The air at Bear Creek Secondary School was thick with sentiment on Thursday night. That’s because 240 adults walked across the stage to complete a journey started sometimes 40 years before. These are the high school graduates of the Barrie Learning Centre in the Bayfield Mall, part of the Simcoe County District School Board.

It’s an unusual school. All its students really want to be there!

Take Cathy Manning, for instance. Cathy was the oldest of six children in a rural Quebec community. When her mother became bedridden after the birth of her seventh child, Cathy’s school career came to an abrupt end. Half way through grade eight Cathy came home... to manage the home, work the farm, raise the kids, and keep house. It was a logical, acceptable thing to do in a farming community in 1962.

“My life was spent working the house and the farm,” she recalls. And at age 18 she moved out to get her first paying job, looking after kids. A year later she married and started her own family, and four children later, at age 26 she was widowed when her husband died of cancer. “I was alone, 26, and I worked three jobs to support my kids” Cathy worked mostly in factory settings. She moved to Barrie in 1968.

A terrible workplace accident severed her right leg and she required surgery to rebuild and transplant bone. She could no longer carry on the work she’d been doing at an aluminum plant in the Barrie area.

As she started to look for other work she realized that a high school diploma really mattered. And so Cathy went back to school, to complete grade 8 and the next four years of study. She got credit for her maturity and life experiences, and with her heart in her mouth and her self esteem in pocket, she entered a school room, took upgrading and started on a journey of discovery.

“I felt leery and once I got on, I just kept on going. I got grade 10 math, grade 11 and 12 English. I took computers, a mastery course and now have all my certificates. I took grade 12 accounting... everything that I needed, I took.”

Cathy credits incredible teachers who encouraged her. She’s also thankful to Workers Compensation who funded her education and living while she’s been in school. And now, with her newly earned diploma, Cathy Manning is proud of her resumé and her skills as she’s out looking for a job. On Thursday night Cathy was called to the front of the room--the eyes of all four of her adult children beaming on her--to receive the school’s Women in Technology award.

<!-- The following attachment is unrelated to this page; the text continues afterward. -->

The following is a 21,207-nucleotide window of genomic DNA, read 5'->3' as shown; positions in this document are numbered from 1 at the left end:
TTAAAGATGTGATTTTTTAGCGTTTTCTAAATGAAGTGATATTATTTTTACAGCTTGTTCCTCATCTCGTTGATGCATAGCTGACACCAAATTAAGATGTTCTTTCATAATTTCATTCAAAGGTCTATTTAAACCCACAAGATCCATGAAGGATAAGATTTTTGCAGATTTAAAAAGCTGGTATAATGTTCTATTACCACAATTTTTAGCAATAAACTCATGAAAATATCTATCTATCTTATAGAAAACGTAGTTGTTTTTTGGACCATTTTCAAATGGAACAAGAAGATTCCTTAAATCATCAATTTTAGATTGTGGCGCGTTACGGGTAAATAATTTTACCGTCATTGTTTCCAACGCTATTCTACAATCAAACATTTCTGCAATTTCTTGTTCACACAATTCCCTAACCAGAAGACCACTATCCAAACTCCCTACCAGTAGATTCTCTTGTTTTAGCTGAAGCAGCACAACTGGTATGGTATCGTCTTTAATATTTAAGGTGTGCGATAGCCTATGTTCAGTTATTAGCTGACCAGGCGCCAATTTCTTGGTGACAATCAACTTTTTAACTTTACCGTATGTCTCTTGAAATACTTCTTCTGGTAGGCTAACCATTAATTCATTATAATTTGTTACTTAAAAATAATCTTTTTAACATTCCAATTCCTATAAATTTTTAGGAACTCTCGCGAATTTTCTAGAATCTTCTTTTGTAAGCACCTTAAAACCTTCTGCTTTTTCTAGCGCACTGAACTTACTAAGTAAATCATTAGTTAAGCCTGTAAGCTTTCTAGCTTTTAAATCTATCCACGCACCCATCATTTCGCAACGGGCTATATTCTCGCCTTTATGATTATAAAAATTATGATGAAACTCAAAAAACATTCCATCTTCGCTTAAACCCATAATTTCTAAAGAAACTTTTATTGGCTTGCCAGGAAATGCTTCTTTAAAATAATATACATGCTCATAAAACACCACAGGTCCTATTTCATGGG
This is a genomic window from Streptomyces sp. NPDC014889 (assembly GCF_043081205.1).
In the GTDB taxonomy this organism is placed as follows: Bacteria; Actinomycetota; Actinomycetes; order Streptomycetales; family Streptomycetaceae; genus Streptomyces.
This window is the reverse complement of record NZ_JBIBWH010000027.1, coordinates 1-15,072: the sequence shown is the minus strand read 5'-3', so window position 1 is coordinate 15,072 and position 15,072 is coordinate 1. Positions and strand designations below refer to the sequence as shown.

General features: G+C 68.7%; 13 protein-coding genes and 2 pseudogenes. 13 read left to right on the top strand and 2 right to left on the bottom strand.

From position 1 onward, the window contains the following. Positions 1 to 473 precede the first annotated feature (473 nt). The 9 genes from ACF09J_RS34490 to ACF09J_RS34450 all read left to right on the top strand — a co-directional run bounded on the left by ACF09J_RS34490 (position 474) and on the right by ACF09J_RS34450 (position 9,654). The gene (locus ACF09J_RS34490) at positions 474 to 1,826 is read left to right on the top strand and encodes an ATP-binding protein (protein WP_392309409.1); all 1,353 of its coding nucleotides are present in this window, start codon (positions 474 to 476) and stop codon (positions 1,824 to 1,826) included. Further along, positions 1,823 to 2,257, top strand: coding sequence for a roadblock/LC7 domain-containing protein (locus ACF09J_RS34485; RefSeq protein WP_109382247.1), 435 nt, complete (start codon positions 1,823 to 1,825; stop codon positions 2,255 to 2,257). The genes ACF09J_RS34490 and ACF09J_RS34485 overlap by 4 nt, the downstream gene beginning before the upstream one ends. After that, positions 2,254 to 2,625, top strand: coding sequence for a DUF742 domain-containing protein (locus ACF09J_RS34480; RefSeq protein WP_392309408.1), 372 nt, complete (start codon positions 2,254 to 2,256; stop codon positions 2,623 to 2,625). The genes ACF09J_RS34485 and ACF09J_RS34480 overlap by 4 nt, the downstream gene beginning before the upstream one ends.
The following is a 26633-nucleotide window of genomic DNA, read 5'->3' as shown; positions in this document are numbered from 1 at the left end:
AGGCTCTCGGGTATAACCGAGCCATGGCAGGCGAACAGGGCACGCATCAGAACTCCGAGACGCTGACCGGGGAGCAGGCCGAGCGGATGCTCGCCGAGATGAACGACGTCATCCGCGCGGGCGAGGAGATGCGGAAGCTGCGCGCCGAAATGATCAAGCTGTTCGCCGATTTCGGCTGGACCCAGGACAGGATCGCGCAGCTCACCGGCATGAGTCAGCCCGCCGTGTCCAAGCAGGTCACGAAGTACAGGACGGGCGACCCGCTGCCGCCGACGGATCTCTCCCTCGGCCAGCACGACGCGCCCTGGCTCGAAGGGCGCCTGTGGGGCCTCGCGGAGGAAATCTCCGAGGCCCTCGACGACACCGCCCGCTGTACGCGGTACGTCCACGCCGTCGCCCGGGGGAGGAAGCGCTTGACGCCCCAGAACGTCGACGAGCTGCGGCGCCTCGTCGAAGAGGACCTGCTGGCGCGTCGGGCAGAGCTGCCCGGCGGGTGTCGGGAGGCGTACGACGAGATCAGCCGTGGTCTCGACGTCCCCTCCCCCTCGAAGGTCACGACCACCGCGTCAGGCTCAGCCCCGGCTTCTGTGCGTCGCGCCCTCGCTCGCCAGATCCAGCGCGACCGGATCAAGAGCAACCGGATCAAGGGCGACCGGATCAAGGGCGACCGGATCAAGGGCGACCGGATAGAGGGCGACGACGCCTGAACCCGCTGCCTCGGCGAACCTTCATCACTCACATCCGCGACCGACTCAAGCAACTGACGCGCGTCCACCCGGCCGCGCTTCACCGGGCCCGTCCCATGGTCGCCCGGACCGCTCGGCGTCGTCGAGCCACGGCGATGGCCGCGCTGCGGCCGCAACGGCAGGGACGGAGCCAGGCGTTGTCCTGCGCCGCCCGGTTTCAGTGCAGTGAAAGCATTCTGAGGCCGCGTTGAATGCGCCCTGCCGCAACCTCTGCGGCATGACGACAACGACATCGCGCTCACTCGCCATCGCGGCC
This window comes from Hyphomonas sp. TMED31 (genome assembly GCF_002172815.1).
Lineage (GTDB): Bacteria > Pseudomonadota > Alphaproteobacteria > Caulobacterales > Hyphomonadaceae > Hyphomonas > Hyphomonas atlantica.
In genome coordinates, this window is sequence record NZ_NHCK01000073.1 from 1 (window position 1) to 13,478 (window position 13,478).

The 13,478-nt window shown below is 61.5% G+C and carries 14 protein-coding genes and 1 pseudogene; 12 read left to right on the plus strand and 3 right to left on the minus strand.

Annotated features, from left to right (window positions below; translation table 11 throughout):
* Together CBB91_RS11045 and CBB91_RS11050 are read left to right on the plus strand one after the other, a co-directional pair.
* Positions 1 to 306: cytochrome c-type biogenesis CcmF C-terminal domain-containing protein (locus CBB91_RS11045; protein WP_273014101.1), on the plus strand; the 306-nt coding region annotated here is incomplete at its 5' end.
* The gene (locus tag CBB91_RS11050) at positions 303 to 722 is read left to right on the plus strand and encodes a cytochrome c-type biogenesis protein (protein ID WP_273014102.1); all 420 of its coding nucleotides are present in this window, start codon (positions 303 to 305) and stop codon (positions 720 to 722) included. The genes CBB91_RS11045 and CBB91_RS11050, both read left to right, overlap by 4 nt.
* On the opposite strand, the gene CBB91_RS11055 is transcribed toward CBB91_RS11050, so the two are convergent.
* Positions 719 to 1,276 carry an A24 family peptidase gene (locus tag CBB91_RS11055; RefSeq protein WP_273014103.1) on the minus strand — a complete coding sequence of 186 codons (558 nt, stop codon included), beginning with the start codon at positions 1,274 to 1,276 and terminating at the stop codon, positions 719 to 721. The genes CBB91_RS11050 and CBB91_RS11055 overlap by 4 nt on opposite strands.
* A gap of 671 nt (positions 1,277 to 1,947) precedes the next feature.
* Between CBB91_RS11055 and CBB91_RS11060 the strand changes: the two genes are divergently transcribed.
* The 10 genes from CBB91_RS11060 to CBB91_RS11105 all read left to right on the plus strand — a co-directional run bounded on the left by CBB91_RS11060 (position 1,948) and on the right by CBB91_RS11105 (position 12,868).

And Paul Correia’s reason for leaving high school at age 17 was sheer boredom. The ‘bucks’ offered by a job in construction were alot more attractive than English or Science or Computers. Paul was injured when crushed by the falling walls of a deep hole. And certainly the $30-$45 an hour for overtime had come to an end as he coped with shoulder injuries and back trouble that spelled an end to his construction career. Even his welding certificate was of little use!

Today Paul has a future as bright as the smile on his face. Aptitude testing told Paul he’d do well in work involving environment and engineering. He entered the Barrie Learning Centre, full of trepidation about his ability to keep up, and found grade 11 Math and Computers Level 1 were the beginning of an enthusiasm that he expects to last forever. His Computer Mastery Course turned him on to the power of the digital chip as he became proficiant in Word, Excel, Power Point etc. And on Monday night last week he finished his autocad course.

“I’ve found my aptitude, I’m so excited,” he told me. “I’m entering Georgian College in September to take three years Environmental Engineering, with an option for a fourth year.” If life is perfect he’ll go into water quality management.

As Paul looks back at his months at the Barrie Learning Centre, he credits the teachers for his success. “They motivated me, they’re proud of me, they always encouraged me. They told me to relax.”

He looks back to high school and his quick exit before graduation. And his next job will be one he loves. “If you don’t do what you like, it’s a job. If you do what you like, it’s a labour of love,” he said.

Paul’s young children and wife were beaming from the audience Thursday night as their graduate was called on stage to receive the Barrie Learning Centre Staff Award. I guess Paul was as big a hit with them as they were with him!

Sonia Pinter left her Toronto high school in grade 9. “It was too fast, too hard, too distracting, too much!” she remembers. She came to the Barrie Learning Centre in 2001 and credits her phenomenal teachers for her eagerness to take everything: 2 law courses, marketing, parenting, 2 psychology, biology, sociology, math, english and computers. Sonia wants to work in the law or counselling field. She’s love to go to Georgian College for addictions counsellor diploma. For now she’s looking for work in the medical or legal field. On Thursday night, Sonia received the Terrence Hussein award for overall excellence.

In all, 240 adults received their grade 12 diplomas Thursday night. And every one of them was a willing, grateful student, eager to learn, eager to change their lives.

Cathy sums it up best, perhaps. “Having my kids was the most important thing to happen to me. This is the second.”

Thanks, Cathy. Thanks, Paul. Thanks, Sonia... for having the courage to walk into a strange place, sit down at a table and open yourselves to learning that you’d long left behind.

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